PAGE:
The push to inject politics into investment decisions has spread beyond just pensions and has permeated to other sectors as well. Most recently, 13 state officials signed onto a cease and desist letter to California Insurance Commissioner Dave Jones, who has used his position to pressure insurance companies to divest from traditional energy assets.
The editorial board of The Oklahoman spoke out against the initiative as well, explaining just why the Mr. Jones’ crusade is harmful to consumers far beyond the borders of California:
(…) insurance companies invest part of the money they collect in premiums. State insurance regulators take those earnings into account when determining if an insurer’s rates are sufficient to cover customers’ claims. (…)
Insurance companies with a diversified portfolio of investments are less likely to face wild swings in earnings, which benefits consumers by facilitating stable rates.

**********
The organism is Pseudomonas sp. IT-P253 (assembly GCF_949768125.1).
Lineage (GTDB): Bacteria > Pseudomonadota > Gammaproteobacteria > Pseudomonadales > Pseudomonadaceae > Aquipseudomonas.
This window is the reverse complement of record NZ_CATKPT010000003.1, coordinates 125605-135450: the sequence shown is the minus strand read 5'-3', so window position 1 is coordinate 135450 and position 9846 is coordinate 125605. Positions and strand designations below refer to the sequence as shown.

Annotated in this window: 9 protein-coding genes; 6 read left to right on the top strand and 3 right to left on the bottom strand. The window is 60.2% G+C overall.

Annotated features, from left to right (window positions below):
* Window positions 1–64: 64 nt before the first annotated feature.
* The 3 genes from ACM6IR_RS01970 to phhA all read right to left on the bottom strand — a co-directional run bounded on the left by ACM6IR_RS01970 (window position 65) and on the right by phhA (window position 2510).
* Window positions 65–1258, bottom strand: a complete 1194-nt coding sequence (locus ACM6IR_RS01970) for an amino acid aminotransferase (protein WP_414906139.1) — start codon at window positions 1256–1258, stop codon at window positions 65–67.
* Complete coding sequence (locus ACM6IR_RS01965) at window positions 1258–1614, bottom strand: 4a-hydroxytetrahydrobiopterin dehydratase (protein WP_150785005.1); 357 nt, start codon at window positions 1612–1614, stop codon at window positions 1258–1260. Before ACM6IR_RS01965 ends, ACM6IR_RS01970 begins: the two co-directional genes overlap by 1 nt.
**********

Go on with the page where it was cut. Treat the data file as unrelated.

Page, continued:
That’s where Jones’ divestment strategy becomes problematic, because he is expressly urging insurance companies to have a less-diversified portfolio.
The board also criticized the very idea of using divestment, arguing that the tactic would only lead to higher insurance premiums:
In 2015, Bradford Cornell, a professor at the California Institute of Technology, authored “The Divestment Penalty: Estimating the Costs of Fossil Fuel Divestment to Select University Endowments.” Cornell concluded fossil fuel divestment would cost Harvard University’s endowment $108 million annually. At Yale, the impact was $51 million and at MIT, $18 million.
There’s no reason to think similar divestment efforts would not have similar negative impact on insurance companies’ earnings. And those lower returns would ultimately require higher premiums from consumers.
Read the full editorial here.